This is an archived article that was published on sltrib.com in 2013, and information in the article may be outdated. It is provided only for personal research purposes and may not be reprinted.
At various and sundry times following the original union of the 13 former colonies, territories of the United States of America have applied for and obtained statehood. Vermont was the 14th and Hawaii was the 50th. These, and every state in between, made certain covenants, commitments and promises as a condition of statehood.
In return, the Union made commitments and promises as well. Unfortunately, Utah, after more than 100 years of statehood, waits with other Western states for the federal government to make good on one of the most fundamental of these promises.
Yet, despite the obligation to do otherwise, the federal government defiantly maintains control over 97 percent of Utah's lands. The original intent was that these lands would be disposed of, so that the revenue generated from these lands could be used to fund education and other public purposes. Certainly, the tone and tenor of this op-ed might be different if other states, particularly those east of the Mississippi, were encountering the same dilemma.
However, Eastern states have, for many decades, generally enjoyed access to and use of state lands. As early as 1829, in fact, Louisiana pressed the federal government to release these lands. Other states such as Illinois, Indiana and Missouri were likewise successful in wresting control of these lands from the federal government.
However, here in Utah and much of the West, the stories are much different. National forests go unmanaged and have become tinder boxes and fodder for potential terrorism. Meanwhile, trillions in untapped natural resources, which could otherwise be used to fuel our economy, fund our schools and provide critical community services, sit below the foot of the federal government.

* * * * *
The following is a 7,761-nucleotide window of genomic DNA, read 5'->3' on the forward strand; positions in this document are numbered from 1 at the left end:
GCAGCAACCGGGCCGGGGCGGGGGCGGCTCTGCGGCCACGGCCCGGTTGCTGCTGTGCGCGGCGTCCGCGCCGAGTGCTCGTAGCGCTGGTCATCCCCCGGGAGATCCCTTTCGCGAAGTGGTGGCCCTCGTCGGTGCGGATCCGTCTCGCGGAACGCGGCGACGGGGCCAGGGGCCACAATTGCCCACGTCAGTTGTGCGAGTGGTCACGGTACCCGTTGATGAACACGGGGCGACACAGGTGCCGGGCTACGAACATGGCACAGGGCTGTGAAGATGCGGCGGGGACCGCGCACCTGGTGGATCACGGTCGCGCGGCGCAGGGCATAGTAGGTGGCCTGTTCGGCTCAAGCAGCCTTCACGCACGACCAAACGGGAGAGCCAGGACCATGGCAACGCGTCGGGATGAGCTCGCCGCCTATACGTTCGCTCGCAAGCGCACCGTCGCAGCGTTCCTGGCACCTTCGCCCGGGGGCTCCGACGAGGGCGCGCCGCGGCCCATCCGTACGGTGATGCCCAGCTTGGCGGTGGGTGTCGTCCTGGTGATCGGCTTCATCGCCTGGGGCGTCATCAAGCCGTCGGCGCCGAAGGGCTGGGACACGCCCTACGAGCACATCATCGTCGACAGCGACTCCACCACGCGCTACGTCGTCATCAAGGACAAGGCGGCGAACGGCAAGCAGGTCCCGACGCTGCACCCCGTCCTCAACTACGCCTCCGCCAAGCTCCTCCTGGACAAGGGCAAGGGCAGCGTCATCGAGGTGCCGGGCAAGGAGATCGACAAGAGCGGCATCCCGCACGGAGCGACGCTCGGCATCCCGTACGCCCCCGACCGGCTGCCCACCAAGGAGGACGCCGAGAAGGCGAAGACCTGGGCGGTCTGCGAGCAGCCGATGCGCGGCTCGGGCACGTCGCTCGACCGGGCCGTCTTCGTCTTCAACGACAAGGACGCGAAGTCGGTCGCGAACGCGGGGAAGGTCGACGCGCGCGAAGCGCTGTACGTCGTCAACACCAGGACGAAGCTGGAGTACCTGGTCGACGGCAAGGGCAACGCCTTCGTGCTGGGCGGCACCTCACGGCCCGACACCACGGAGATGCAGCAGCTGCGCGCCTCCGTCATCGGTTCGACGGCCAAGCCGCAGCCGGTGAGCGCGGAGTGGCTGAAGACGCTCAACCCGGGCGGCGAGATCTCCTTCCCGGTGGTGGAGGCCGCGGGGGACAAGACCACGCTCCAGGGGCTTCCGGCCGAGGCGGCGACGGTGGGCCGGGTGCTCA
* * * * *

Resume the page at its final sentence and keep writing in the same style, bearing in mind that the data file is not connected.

How tragic that Washington appears determined to go over the "fiscal cliff" and take the states with them when we have the resources locked up in federally controlled lands that could be unleashed to create jobs, provide quality education and secure economic self-reliance and energy independence for the states and the nation as a whole.
Other states have been successful in acquiring control over their lands because their citizens made their collective will known and encouraged their local and state policymakers to confront the federal government on this issue. I believe it is time for us to do the same.
Utah has kept its promises to the federal government. Now it is time for the federal government to keep its promise to Utah and restore control of our lands.
Richard L. Davis is city manager for West Jordan. He holds a master's degree in public administration and is a credentialed manager with the International City/County Managers Association, and a member of the Utah City Management Association.